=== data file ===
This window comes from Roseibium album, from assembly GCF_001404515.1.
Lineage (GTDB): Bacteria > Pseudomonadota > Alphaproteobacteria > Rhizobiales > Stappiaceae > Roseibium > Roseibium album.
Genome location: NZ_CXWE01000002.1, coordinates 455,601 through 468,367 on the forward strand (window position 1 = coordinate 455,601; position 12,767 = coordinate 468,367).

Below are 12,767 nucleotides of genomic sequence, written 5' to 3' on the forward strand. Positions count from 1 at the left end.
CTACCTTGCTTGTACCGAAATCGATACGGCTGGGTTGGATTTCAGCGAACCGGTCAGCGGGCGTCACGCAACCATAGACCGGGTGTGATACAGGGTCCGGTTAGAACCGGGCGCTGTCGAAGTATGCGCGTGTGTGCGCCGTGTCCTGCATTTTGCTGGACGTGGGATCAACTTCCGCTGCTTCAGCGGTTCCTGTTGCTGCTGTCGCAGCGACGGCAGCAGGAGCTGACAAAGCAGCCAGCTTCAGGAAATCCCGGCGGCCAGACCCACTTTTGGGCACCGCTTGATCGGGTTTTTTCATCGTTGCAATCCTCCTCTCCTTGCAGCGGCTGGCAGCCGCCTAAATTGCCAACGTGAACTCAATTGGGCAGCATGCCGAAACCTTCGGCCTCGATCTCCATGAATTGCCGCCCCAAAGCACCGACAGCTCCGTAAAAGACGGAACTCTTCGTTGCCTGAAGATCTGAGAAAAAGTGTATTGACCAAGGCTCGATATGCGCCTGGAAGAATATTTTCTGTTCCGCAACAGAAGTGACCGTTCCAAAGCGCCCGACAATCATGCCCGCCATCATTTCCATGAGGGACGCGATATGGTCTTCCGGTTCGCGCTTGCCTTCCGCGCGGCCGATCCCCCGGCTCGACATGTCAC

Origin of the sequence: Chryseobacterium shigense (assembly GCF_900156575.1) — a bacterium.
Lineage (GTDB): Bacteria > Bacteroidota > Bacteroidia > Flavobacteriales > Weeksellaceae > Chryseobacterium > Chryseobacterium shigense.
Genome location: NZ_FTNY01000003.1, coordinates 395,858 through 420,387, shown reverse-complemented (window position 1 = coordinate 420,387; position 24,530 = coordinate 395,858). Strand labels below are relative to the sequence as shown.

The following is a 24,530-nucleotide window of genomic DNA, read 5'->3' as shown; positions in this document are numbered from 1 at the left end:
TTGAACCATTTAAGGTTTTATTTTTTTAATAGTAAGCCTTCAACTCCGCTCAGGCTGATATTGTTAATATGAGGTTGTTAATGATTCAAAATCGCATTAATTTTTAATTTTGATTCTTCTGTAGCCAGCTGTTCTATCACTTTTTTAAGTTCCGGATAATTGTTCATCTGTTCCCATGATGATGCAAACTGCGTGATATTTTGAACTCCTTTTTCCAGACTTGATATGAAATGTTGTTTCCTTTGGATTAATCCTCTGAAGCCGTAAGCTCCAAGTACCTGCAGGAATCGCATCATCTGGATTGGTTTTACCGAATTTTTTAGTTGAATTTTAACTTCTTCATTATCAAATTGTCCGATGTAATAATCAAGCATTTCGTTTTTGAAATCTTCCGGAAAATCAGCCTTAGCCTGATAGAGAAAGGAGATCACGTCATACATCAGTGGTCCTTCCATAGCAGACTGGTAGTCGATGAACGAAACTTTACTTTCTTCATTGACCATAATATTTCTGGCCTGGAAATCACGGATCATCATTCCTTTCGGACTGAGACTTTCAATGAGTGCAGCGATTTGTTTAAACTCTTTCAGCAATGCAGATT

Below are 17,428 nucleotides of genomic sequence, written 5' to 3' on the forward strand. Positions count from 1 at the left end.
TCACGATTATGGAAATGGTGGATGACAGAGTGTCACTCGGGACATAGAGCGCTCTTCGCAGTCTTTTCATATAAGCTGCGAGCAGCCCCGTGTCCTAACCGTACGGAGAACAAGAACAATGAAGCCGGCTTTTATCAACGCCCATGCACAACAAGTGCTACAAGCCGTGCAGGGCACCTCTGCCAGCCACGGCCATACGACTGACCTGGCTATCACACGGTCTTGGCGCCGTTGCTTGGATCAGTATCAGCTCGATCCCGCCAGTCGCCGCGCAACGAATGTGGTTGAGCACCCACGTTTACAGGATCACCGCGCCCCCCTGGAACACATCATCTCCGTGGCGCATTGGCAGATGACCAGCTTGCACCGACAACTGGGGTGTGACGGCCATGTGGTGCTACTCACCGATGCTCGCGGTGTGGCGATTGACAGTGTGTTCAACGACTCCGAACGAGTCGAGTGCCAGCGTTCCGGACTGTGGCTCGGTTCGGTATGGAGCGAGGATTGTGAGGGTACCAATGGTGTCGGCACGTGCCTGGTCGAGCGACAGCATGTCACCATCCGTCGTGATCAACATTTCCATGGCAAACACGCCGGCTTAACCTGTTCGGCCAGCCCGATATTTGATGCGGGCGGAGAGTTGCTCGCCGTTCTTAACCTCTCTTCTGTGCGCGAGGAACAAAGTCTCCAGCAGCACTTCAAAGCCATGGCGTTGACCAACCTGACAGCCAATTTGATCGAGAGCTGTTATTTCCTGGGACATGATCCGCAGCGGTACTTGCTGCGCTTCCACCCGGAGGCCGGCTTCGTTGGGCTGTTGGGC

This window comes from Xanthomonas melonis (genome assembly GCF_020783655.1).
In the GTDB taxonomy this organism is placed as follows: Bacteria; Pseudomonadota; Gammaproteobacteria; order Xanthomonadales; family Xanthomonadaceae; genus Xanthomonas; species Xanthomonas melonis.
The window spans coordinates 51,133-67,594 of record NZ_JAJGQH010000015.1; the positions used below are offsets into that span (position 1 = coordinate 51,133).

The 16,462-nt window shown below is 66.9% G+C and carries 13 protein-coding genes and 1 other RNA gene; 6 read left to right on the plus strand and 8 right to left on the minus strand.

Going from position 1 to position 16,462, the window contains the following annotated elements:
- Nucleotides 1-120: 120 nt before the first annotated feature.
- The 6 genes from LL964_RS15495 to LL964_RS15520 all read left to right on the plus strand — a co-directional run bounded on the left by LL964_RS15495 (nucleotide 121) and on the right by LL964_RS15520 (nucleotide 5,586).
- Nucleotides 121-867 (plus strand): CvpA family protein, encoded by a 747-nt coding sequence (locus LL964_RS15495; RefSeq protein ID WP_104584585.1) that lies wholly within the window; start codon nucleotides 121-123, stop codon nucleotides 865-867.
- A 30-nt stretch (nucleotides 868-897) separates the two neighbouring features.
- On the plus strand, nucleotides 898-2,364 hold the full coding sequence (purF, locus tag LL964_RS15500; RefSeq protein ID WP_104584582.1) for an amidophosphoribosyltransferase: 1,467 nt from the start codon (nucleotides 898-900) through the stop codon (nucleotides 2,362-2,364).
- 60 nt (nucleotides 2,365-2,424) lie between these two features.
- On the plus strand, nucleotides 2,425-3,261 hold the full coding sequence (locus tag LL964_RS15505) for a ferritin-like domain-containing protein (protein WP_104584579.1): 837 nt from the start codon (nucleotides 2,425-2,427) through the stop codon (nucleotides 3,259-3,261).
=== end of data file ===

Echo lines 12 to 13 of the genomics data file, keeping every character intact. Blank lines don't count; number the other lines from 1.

TCACGATTATGGAAATGGTGGATGACAGAGTGTCACTCGGGACATAGAGCGCTCTTCGCAGTCTTTTCATATAAGCTGCGAGCAGCCCCGTGTCCTAACCGTACGGAGAACAAGAACAATGAAGCCGGCTTTTATCAACGCCCATGCACAACAAGTGCTACAAGCCGTGCAGGGCACCTCTGCCAGCCACGGCCATACGACTGACCTGGCTATCACACGGTCTTGGCGCCGTTGCTTGGATCAGTATCAGCTCGATCCCGCCAGTCGCCGCGCAACGAATGTGGTTGAGCACCCACGTTTACAGGATCACCGCGCCCCCCTGGAACACATCATCTCCGTGGCGCATTGGCAGATGACCAGCTTGCACCGACAACTGGGGTGTGACGGCCATGTGGTGCTACTCACCGATGCTCGCGGTGTGGCGATTGACAGTGTGTTCAACGACTCCGAACGAGTCGAGTGCCAGCGTTCCGGACTGTGGCTCGGTTCGGTATGGAGCGAGGATTGTGAGGGTACCAATGGTGTCGGCACGTGCCTGGTCGAGCGACAGCATGTCACCATCCGTCGTGATCAACATTTCCATGGCAAACACGCCGGCTTAACCTGTTCGGCCAGCCCGATATTTGATGCGGGCGGAGAGTTGCTCGCCGTTCTTAACCTCTCTTCTGTGCGCGAGGAACAAAGTCTCCAGCAGCACTTCAAAGCCATGGCGTTGACCAACCTGACAGCCAATTTGATCGAGAGCTGTTATTTCCTGGGACATGATCCGCAGCGGTACTTGCTGCGCTTCCACCCGGAGGCCGGCTTCGTTGGGCTGTTGGGC

This window comes from Xanthomonas melonis (genome assembly GCF_020783655.1).